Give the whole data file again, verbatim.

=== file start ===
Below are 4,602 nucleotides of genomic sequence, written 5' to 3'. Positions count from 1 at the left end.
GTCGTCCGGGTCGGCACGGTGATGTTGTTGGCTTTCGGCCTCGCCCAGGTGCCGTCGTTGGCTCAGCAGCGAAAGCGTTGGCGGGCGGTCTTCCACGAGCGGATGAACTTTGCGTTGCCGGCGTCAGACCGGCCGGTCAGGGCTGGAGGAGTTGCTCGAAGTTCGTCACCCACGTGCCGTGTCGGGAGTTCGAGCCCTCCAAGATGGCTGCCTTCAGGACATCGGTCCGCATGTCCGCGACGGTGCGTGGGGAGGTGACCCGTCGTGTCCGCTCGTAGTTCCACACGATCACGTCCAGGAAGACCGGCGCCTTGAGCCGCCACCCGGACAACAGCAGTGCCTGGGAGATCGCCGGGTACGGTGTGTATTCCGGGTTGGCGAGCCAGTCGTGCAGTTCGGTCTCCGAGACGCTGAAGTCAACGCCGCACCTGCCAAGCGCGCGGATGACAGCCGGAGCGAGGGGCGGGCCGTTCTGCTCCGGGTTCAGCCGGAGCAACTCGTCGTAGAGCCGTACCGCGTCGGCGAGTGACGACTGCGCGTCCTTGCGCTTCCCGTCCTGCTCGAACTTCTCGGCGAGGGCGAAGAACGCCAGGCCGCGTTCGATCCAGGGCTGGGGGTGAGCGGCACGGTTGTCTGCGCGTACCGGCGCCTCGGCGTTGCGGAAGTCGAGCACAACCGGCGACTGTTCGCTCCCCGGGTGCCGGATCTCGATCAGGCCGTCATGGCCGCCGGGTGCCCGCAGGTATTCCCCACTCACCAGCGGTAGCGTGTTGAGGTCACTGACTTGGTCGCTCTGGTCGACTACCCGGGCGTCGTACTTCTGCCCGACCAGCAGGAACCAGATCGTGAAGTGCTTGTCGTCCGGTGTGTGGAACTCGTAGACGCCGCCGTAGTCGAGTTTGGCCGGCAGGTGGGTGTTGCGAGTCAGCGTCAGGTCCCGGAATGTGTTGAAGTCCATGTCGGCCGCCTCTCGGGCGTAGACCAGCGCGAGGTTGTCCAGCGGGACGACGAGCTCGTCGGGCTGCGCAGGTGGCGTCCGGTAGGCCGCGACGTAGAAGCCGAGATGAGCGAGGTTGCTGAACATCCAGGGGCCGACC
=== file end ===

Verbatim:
Below are 4,602 nucleotides of genomic sequence, written 5' to 3'. Positions count from 1 at the left end.
GTCGTCCGGGTCGGCACGGTGATGTTGTTGGCTTTCGGCCTCGCCCAGGTGCCGTCGTTGGCTCAGCAGCGAAAGCGTTGGCGGGCGGTCTTCCACGAGCGGATGAACTTTGCGTTGCCGGCGTCAGACCGGCCGGTCAGGGCTGGAGGAGTTGCTCGAAGTTCGTCACCCACGTGCCGTGTCGGGAGTTCGAGCCCTCCAAGATGGCTGCCTTCAGGACATCGGTCCGCATGTCCGCGACGGTGCGTGGGGAGGTGACCCGTCGTGTCCGCTCGTAGTTCCACACGATCACGTCCAGGAAGACCGGCGCCTTGAGCCGCCACCCGGACAACAGCAGTGCCTGGGAGATCGCCGGGTACGGTGTGTATTCCGGGTTGGCGAGCCAGTCGTGCAGTTCGGTCTCCGAGACGCTGAAGTCAACGCCGCACCTGCCAAGCGCGCGGATGACAGCCGGAGCGAGGGGCGGGCCGTTCTGCTCCGGGTTCAGCCGGAGCAACTCGTCGTAGAGCCGTACCGCGTCGGCGAGTGACGACTGCGCGTCCTTGCGCTTCCCGTCCTGCTCGAACTTCTCGGCGAGGGCGAAGAACGCCAGGCCGCGTTCGATCCAGGGCTGGGGGTGAGCGGCACGGTTGTCTGCGCGTACCGGCGCCTCGGCGTTGCGGAAGTCGAGCACAACCGGCGACTGTTCGCTCCCCGGGTGCCGGATCTCGATCAGGCCGTCATGGCCGCCGGGTGCCCGCAGGTATTCCCCACTCACCAGCGGTAGCGTGTTGAGGTCACTGACTTGGTCGCTCTGGTCGACTACCCGGGCGTCGTACTTCTGCCCGACCAGCAGGAACCAGATCGTGAAGTGCTTGTCGTCCGGTGTGTGGAACTCGTAGACGCCGCCGTAGTCGAGTTTGGCCGGCAGGTGGGTGTTGCGAGTCAGCGTCAGGTCCCGGAATGTGTTGAAGTCCATGTCGGCCGCCTCTCGGGCGTAGACCAGCGCGAGGTTGTCCAGCGGGACGACGAGCTCGTCGGGCTGCGCAGGTGGCGTCCGGTAGGCCGCGACGTAGAAGCCGAGATGAGCGAGGTTGCTGAACATCCAGGGGCCGACC